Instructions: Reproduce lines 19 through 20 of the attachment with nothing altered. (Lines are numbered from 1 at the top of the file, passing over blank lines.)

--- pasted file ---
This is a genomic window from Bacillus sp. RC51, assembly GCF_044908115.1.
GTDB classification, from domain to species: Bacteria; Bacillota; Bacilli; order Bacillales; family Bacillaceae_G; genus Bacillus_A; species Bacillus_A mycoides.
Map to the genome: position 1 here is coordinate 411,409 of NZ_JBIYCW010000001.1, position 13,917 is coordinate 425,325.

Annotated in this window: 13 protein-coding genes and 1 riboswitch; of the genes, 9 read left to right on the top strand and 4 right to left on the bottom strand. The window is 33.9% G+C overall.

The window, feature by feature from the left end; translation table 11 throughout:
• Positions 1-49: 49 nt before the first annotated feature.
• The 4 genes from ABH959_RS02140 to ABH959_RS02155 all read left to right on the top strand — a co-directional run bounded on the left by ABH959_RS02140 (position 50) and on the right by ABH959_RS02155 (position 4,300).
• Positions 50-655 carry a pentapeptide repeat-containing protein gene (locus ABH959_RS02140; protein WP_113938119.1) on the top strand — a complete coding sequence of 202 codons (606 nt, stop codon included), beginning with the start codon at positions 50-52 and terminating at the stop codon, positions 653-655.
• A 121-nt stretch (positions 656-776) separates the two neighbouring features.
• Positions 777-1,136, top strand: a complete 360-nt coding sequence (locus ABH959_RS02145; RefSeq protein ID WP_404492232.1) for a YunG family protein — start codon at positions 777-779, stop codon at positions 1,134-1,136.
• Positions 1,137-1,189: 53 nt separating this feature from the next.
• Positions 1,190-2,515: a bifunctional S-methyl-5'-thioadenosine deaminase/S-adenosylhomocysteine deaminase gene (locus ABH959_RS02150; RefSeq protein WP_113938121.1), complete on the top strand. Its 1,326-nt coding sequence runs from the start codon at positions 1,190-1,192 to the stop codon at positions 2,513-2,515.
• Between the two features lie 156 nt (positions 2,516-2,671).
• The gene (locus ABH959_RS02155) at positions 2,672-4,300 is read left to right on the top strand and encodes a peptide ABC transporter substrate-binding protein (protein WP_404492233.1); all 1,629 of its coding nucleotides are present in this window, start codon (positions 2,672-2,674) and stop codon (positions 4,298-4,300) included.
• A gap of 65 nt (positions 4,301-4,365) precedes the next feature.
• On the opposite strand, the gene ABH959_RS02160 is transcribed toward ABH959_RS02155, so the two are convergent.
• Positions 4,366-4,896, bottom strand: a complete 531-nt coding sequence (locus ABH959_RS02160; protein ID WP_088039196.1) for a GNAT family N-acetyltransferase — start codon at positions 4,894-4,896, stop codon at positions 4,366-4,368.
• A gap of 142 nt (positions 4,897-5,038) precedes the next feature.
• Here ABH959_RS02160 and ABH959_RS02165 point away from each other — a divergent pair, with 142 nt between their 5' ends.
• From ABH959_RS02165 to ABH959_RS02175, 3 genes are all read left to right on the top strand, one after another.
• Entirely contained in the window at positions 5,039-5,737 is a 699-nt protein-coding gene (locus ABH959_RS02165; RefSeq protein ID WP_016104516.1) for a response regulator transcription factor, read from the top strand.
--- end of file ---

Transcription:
• Here ABH959_RS02160 and ABH959_RS02165 point away from each other — a divergent pair, with 142 nt between their 5' ends.
• From ABH959_RS02165 to ABH959_RS02175, 3 genes are all read left to right on the top strand, one after another.